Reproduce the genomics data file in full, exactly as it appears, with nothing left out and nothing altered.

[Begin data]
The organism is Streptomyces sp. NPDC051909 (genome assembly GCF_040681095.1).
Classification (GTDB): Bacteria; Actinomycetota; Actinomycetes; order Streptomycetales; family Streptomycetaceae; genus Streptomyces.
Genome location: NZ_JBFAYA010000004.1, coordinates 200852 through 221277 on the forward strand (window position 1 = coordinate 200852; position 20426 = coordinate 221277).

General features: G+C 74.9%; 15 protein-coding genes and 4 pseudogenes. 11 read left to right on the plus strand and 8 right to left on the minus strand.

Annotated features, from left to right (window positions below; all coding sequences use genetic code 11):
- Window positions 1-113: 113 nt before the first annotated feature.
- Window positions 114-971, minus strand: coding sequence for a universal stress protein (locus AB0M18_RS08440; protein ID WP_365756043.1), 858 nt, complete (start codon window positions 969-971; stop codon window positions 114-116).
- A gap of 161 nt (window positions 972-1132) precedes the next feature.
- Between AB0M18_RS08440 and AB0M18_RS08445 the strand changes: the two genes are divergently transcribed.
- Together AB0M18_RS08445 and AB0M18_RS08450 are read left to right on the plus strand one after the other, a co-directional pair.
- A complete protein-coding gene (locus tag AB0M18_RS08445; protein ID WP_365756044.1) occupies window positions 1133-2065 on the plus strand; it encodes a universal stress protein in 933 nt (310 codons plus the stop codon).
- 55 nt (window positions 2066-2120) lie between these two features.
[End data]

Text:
The organism is Streptomyces sp. NPDC051909 (genome assembly GCF_040681095.1).
Classification (GTDB): Bacteria; Actinomycetota; Actinomycetes; order Streptomycetales; family Streptomycetaceae; genus Streptomyces.
Genome location: NZ_JBFAYA010000004.1, coordinates 200852 through 221277 on the forward strand (window position 1 = coordinate 200852; position 20426 = coordinate 221277).

General features: G+C 74.9%; 15 protein-coding genes and 4 pseudogenes. 11 read left to right on the plus strand and 8 right to left on the minus strand.

Annotated features, from left to right (window positions below; all coding sequences use genetic code 11):
- Window positions 1-113: 113 nt before the first annotated feature.
- Window positions 114-971, minus strand: coding sequence for a universal stress protein (locus AB0M18_RS08440; protein ID WP_365756043.1), 858 nt, complete (start codon window positions 969-971; stop codon window positions 114-116).
- A gap of 161 nt (window positions 972-1132) precedes the next feature.
- Between AB0M18_RS08440 and AB0M18_RS08445 the strand changes: the two genes are divergently transcribed.
- Together AB0M18_RS08445 and AB0M18_RS08450 are read left to right on the plus strand one after the other, a co-directional pair.
- A complete protein-coding gene (locus tag AB0M18_RS08445; protein ID WP_365756044.1) occupies window positions 1133-2065 on the plus strand; it encodes a universal stress protein in 933 nt (310 codons plus the stop codon).
- 55 nt (window positions 2066-2120) lie between these two features.